I will pay astronomical prices for that study .Queequeg wrote: ↑Fri Nov 03, 2017 7:25 pmSomeday, someone who is well informed is going to do a comparative study of the trinity and trikaya...RengeReciter wrote: ↑Fri Nov 03, 2017 7:14 pmI find it endlessly ironic that my Catholic upbringing provided me with something of a "Lotus-sized" space in my mind's eye through which I could better grasp the inseparability of Myohorengekyo and Shakyamuni. If I may draw the analogy without inadvertently subscribing to a wholly wrong view, it seems that the relationship between the Buddha and the Law that he taught is similar to that of Christ and the Logos.
The corporeal being is perfectly and seamlessly the manifestation of a mystical reality. To see the former is to see the fullness of the latter. Differences of course arise in the fact that MHRK is intrinsic to living beings and their environments by default. The Buddha, as one who has attained stainless realization of his oneness with the Law, transmits his understanding (or awakening) to us so that we can see what has been right under our noses since time immemorial.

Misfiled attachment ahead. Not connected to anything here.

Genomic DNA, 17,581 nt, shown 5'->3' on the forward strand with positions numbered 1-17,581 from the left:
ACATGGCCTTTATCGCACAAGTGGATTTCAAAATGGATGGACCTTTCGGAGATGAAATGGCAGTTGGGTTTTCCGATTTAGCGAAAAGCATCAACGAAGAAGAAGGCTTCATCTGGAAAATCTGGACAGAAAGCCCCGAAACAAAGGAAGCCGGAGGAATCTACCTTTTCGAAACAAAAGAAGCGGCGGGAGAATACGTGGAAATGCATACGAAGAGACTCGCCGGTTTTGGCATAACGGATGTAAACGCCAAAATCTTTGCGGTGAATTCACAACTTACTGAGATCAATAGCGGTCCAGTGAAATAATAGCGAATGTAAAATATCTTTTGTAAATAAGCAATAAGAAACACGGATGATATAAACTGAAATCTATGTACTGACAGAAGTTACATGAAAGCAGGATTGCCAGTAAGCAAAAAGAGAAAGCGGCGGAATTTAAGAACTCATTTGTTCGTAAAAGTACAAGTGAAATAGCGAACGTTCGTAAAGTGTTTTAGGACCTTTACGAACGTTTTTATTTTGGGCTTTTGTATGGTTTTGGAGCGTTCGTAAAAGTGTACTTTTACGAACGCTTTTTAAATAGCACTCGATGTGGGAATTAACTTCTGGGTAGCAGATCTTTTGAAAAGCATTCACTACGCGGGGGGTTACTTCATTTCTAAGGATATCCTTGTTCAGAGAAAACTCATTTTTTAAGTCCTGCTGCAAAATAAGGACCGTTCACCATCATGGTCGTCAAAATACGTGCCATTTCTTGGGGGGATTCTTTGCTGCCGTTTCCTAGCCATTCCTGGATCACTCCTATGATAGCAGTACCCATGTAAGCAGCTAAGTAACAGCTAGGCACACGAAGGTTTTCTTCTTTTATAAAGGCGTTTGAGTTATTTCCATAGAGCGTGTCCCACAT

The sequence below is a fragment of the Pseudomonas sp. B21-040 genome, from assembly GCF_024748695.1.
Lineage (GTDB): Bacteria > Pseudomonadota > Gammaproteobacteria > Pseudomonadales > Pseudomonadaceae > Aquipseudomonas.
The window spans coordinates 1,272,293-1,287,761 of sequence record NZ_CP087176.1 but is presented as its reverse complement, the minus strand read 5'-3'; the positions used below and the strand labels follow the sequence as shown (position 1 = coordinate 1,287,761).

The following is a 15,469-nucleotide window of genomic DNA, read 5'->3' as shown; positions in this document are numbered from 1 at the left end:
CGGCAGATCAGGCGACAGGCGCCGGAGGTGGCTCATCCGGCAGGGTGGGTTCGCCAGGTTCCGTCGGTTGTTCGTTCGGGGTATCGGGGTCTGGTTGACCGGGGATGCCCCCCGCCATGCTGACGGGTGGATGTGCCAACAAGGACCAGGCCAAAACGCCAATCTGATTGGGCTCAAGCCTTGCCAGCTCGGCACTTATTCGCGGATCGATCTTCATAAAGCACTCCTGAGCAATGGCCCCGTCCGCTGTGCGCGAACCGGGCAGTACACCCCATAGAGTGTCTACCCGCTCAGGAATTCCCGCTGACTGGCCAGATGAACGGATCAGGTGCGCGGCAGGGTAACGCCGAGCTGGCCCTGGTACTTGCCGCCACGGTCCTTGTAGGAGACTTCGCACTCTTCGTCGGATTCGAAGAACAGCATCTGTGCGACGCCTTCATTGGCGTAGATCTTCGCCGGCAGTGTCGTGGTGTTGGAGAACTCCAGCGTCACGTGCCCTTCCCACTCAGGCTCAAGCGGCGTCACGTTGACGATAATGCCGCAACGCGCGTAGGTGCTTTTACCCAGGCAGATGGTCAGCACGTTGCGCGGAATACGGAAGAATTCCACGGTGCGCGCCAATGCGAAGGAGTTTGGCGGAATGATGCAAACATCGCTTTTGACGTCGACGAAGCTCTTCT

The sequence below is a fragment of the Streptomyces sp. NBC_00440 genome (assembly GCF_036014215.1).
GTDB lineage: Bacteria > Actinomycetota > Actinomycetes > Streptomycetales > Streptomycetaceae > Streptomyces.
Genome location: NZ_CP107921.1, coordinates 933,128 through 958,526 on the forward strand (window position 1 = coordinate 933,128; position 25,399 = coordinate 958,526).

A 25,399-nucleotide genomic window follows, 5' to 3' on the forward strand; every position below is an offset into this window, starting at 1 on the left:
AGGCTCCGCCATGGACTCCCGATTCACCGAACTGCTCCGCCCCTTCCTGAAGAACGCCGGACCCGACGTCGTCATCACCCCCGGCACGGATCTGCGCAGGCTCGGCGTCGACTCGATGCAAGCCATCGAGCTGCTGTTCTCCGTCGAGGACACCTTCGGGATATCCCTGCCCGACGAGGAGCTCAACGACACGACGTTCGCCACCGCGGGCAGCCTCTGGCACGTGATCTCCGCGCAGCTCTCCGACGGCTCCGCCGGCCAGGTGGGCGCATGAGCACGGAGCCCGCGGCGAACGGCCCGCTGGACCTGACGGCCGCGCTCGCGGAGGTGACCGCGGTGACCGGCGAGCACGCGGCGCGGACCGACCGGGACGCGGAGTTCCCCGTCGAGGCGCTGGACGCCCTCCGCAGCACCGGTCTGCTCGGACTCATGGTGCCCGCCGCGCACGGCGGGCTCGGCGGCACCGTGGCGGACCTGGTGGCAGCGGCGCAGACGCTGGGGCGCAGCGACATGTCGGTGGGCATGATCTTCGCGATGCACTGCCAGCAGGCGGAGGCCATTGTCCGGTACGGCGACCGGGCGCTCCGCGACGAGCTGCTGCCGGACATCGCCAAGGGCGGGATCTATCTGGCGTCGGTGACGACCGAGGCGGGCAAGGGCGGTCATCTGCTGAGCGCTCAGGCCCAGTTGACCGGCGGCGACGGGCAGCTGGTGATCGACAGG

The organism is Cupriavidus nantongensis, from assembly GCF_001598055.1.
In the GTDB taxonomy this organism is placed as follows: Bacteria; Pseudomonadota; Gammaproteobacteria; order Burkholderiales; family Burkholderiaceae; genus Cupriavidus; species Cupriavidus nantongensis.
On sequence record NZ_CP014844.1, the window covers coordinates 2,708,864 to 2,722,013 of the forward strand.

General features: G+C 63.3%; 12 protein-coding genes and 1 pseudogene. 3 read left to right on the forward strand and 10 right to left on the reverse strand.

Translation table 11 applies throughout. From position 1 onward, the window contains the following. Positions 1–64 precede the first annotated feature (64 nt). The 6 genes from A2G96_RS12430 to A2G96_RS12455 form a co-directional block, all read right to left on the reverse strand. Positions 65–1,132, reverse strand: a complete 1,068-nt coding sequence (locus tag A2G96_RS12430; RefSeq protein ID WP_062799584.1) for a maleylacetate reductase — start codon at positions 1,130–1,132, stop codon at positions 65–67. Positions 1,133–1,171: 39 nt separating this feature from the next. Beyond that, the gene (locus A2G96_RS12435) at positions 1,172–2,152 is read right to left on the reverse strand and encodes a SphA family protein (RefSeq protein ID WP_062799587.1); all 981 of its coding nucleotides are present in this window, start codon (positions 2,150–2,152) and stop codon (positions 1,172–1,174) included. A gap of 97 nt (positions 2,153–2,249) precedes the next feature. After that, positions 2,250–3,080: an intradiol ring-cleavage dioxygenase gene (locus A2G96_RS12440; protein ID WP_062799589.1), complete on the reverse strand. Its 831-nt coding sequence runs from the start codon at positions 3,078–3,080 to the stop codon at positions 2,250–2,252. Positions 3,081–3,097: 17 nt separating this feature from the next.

Orthodox Christian cosmology posits that God created the world in a space that He utterly vacated, thus sidestepping the inevitable conclusion that the universe is comprised of God's essence. I have to hold onto these distinctions tenaciously to avoid accidentally falling into the religion of my birth.
That is an interesting distinction...
I know many former Catholic Buddhists... that is a difficult path.
Not to drag the conversation too far afield, but for me the separation between Catholic thought and Buddhist thought is a leap rather than a chasm. There are days where I still nurse the suspicion that Christ may have been another transformation body of Shakyamuni. So much of the Gospel seems reflected in the dharma. It is challenging at times to peer into my own assumptions and to see where I have allowed too much cross pollination between my experiences of either faith.
Still, it is worth noting that I have been chanting with my evolving, Catholic-tinged perspective of Shakyamuni to very pleasing results. Similar to what Mark mentioned in my other thread, there is far less fragmentation in my experience. I can read Nichiren without having to modify his words or the events they describe. When I speak to others in my day to day life about my faith, the words flow because I don't find myself having to continually make psychological caveats.